A strong antifungal, bee pollen is an anti-inflammatory and immuno-stimulating agent that can regenerate damaged skin tissue.

    With its high content of flavonoids, it affects cell metabolism and boosts regeneration.

    Bee pollen extracts and dried grains of bee pollen are sometimes added to natural cosmetics and skin care.

    Look for skin products combining omega-rich fatty acids with bee pollen to help with scarring and sensitive skin.

  • Beeswax

    Beeswax is a natural secretion formed from the wax-producing glands in worker bees’ abdomens. It’s used by bees to build honeycomb cells. For us humans, it’s an important cosmetic ingredient.

    Uses

    An emulsifying agent, beeswax forms the base for many lip balms, lipsticks, and creams because of its softening and lubricating properties, which also help prevent water loss from the skin.

    Beeswax can help psoriasis, dermatitis, and the overgrowth of normal skin flora.

  • Royal Jelly

    With such a regal name, it’s no surprise this ingredient is a supreme skin defender.

    Uses

    It has anti-inflammatory, anti-aging, antimicrobial, and regenerative properties to help repair skin tissues, wounds, and burns. It can also help heal shingles.

    Find royal jelly as an ingredient in balms, lotions, and creams. Products with higher amounts of royal jelly tend to absorb well with no greasy residue.

  • Bee Venom

    It sounds scary, but don’t let the name sway you from bee venom’s healing properties.

    An effective, natural toxin rich in peptides, it offers antibacterial, anti-inflammatory, antifungal, and antimicrobial actions.

    Uses

    Many like bee venom for its natural botox properties, which help boost collagen production and improve elasticity.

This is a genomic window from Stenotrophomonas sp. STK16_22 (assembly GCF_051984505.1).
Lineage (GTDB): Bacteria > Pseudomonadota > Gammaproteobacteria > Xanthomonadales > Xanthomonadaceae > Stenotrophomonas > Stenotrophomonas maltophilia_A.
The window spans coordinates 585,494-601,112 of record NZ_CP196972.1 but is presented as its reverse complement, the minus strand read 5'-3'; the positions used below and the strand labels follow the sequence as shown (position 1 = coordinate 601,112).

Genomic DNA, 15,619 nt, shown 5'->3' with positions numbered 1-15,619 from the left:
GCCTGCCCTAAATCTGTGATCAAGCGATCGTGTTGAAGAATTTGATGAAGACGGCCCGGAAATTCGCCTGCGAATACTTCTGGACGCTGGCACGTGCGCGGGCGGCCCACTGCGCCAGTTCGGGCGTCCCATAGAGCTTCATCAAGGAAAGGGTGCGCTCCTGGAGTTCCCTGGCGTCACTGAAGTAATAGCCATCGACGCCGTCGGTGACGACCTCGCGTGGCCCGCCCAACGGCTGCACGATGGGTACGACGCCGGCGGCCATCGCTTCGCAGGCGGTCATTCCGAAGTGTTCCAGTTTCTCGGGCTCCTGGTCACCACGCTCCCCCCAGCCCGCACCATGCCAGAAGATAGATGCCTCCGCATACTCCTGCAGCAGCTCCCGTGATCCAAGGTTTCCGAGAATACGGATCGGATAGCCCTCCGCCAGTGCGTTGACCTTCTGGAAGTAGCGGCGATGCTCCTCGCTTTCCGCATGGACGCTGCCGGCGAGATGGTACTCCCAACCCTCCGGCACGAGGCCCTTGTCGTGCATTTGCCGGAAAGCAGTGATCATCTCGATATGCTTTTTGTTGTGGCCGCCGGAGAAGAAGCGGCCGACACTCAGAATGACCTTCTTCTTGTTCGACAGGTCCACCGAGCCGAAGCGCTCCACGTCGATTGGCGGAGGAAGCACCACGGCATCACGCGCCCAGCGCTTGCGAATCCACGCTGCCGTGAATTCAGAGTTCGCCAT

Bee venom can be found in anti-acne products, as well as in treatments for wounds, psoriasis, and atopic dermatitis.

    Bee venom’s recently been found effective for fighting wrinkles and photo-damaged skin.

    Those with dry, aging, and acne-prone skin benefit most from this ingredient.

    Look for bee venom-infused moisturizers to heal patches of itchy and dry skin.

Bee Safe

Allergic reactions, though not common, can occur when using bee products.

Bee pollen is the most frequent allergen causing hypersensitivity, and beeswax is the least allergenic.

If you have allergies to bee venom, use caution with products containing honey and other bee ingredients.

Allergies to honey are rare. However, some individuals can experience skin rashes and eczema when applying royal jelly topically. Always do a patch test before using.

Click to See Our Sources

“Bee products in dermatology and skin care” by Anna Kurek-Gorecka et al., Molecules, 2/20

“How applying honey to your face can help your skin” by Kathryn Watson, www.Healthline.com, 1/4/19

“A review of the use of beeswax in skincare” by Yvonne Nong, MS, et al., Journal of Cosmetic Dermatology, 8/23

Contributor

Lisa Fabian

Contributing Editor

Lisa Fabian is an award-winning freelance writer with more than 25 years of experience in the publishing industry. She's enjoyed covering topics as diverse as arts and crafts, boating, food, and health and wellness.